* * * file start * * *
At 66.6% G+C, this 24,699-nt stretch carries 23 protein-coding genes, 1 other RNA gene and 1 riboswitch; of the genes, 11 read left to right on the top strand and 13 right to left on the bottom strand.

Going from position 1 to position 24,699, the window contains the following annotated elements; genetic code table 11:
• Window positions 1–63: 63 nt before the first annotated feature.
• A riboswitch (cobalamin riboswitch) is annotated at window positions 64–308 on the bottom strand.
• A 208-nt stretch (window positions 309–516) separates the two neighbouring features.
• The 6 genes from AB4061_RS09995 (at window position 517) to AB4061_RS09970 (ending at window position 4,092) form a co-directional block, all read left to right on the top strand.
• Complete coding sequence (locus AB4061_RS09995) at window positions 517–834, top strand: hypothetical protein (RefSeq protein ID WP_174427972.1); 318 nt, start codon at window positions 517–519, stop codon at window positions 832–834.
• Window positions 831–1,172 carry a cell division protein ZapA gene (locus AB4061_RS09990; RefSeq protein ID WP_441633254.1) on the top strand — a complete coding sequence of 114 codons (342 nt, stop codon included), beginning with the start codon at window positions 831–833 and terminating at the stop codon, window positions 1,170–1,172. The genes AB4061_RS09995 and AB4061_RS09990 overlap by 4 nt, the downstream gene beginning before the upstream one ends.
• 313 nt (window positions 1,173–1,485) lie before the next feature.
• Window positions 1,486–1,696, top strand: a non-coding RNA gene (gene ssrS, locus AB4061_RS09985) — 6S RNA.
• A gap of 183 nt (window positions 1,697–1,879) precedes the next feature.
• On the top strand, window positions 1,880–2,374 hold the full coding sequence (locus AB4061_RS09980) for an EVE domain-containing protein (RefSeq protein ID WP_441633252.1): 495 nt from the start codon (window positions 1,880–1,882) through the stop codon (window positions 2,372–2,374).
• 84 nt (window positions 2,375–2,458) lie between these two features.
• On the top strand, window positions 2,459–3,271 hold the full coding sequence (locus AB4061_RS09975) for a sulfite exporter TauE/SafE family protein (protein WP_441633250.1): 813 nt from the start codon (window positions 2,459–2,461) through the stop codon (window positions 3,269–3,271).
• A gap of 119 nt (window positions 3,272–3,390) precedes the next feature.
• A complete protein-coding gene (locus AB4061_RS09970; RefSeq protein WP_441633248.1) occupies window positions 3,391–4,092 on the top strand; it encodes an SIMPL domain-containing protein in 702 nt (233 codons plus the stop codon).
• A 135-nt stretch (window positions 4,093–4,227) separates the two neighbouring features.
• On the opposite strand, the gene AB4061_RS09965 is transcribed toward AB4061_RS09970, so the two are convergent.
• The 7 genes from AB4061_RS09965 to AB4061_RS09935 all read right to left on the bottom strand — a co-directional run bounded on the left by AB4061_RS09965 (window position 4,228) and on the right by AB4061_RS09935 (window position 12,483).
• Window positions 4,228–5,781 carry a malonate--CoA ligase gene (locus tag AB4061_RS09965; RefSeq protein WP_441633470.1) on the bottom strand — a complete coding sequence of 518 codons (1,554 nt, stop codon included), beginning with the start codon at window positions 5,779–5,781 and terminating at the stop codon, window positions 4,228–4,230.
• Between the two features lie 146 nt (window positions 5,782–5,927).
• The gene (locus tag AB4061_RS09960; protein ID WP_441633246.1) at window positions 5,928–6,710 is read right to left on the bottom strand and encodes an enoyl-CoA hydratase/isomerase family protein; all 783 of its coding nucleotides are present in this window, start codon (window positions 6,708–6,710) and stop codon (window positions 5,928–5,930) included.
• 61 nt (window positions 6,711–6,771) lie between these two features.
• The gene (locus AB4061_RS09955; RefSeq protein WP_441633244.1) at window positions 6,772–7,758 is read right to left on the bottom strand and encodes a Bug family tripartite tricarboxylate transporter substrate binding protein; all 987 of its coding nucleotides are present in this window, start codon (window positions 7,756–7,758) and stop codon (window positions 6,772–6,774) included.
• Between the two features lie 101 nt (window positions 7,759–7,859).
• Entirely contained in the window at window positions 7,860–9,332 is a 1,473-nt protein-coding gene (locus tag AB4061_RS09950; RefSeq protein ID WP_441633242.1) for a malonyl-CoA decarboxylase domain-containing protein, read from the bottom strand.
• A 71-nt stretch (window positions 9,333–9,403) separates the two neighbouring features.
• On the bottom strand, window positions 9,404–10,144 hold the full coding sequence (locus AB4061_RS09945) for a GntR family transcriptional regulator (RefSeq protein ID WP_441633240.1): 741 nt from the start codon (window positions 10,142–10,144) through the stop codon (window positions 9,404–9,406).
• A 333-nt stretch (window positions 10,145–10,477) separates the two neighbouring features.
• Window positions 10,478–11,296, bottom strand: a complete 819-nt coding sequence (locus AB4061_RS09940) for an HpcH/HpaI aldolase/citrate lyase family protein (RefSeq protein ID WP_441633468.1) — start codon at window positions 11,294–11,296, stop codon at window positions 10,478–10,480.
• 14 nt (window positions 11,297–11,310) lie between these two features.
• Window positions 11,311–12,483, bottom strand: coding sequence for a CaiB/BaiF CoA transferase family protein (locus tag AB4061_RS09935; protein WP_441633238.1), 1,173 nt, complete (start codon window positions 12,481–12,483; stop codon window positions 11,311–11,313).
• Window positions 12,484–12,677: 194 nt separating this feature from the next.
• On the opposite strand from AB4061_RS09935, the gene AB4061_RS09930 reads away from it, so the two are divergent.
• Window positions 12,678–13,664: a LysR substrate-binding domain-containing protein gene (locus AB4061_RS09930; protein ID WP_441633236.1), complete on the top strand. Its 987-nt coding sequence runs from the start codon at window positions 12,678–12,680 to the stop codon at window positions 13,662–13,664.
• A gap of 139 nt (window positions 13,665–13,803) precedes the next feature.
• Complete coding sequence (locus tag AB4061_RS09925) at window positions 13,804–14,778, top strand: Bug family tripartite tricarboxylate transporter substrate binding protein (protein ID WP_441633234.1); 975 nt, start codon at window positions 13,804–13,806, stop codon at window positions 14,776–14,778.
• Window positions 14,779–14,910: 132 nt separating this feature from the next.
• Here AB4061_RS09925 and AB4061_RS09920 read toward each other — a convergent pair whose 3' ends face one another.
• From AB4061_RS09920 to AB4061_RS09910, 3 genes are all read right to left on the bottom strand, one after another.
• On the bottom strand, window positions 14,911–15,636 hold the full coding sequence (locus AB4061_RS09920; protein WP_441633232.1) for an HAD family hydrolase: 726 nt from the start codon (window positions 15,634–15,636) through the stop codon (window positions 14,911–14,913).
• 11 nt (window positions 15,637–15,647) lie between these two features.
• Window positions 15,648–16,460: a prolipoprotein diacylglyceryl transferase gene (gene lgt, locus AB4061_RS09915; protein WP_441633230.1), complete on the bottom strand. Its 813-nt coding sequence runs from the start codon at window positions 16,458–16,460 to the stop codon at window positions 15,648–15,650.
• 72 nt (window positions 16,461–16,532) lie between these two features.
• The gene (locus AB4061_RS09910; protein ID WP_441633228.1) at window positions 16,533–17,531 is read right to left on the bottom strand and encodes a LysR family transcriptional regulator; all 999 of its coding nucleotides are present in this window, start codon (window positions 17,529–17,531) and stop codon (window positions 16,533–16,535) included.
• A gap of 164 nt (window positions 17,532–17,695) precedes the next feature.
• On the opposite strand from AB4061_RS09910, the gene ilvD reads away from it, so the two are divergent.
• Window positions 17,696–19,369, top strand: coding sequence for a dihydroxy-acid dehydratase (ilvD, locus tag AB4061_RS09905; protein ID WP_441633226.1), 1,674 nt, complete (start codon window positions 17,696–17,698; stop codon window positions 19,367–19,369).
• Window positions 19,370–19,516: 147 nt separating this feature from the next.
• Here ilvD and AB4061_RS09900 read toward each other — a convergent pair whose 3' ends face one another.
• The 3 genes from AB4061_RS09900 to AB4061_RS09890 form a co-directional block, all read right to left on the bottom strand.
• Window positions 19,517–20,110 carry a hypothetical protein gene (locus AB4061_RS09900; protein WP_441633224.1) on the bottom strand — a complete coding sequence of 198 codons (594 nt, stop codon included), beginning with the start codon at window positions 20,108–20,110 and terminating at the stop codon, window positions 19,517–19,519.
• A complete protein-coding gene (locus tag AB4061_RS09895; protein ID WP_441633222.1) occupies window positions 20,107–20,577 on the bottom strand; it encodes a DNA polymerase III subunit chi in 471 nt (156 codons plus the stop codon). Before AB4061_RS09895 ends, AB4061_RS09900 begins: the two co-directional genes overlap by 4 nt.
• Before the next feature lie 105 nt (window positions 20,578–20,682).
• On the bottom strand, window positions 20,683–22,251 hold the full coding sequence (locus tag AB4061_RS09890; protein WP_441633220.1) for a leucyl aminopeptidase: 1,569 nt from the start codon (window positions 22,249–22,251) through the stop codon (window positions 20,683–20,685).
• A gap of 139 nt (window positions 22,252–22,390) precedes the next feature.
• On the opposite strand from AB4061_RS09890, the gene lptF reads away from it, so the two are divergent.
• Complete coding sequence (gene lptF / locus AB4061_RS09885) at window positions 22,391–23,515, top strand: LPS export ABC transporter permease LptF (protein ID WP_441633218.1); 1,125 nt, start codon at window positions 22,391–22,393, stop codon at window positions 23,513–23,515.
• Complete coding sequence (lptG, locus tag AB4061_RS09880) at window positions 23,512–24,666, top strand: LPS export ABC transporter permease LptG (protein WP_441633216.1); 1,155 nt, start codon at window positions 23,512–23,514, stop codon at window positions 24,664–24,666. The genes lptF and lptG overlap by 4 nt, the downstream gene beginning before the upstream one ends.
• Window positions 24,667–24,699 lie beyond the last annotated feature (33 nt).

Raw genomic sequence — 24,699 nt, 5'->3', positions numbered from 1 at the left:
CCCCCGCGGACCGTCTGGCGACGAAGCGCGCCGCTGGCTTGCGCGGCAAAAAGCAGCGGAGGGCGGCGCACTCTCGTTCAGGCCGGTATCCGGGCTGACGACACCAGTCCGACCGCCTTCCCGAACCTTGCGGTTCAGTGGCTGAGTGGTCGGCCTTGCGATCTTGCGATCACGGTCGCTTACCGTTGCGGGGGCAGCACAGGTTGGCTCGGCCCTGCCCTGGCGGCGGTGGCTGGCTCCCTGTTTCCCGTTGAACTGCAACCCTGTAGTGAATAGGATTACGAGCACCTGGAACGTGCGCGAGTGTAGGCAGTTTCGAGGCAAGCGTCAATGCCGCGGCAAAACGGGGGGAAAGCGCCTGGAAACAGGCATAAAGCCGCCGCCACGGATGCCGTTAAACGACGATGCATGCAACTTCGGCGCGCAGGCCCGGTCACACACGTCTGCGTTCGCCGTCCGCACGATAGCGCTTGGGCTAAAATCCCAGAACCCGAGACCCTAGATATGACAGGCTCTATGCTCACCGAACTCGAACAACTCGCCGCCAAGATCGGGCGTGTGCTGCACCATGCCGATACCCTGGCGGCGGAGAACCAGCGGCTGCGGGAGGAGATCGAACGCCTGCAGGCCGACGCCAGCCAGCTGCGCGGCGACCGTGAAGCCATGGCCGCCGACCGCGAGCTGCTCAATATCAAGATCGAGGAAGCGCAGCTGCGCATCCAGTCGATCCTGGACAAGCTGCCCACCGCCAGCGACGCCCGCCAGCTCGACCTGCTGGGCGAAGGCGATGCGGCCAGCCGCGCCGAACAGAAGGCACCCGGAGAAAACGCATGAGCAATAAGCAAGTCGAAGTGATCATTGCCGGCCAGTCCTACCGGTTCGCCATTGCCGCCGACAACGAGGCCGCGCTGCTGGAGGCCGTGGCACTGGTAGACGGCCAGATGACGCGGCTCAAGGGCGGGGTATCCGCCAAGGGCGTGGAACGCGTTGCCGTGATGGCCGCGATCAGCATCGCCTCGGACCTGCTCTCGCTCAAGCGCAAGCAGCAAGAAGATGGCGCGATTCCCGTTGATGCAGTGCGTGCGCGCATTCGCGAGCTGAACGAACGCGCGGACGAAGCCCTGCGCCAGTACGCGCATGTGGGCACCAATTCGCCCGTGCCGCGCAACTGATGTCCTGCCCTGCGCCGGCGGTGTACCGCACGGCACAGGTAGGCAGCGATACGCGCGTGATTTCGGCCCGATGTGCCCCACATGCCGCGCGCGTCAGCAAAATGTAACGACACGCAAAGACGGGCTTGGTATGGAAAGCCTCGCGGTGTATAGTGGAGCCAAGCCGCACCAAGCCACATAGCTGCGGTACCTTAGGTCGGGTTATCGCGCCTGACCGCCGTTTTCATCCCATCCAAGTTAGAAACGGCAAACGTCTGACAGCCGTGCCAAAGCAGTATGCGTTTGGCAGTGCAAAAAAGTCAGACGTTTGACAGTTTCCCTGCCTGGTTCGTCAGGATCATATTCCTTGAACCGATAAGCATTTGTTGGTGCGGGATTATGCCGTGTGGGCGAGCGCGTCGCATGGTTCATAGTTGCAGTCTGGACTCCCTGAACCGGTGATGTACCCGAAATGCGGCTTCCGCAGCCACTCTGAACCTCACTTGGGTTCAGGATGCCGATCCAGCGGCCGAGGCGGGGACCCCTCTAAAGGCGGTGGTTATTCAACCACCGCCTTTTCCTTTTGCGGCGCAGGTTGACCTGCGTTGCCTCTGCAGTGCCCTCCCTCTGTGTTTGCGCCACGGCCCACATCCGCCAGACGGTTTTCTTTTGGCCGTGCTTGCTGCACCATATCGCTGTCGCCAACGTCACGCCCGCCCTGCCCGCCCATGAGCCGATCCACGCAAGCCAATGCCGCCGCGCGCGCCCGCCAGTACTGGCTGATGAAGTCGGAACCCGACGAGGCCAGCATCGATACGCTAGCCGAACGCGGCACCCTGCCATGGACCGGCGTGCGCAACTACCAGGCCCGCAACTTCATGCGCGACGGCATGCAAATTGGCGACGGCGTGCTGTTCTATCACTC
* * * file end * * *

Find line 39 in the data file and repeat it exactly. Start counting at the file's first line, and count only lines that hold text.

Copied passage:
• Here AB4061_RS09925 and AB4061_RS09920 read toward each other — a convergent pair whose 3' ends face one another.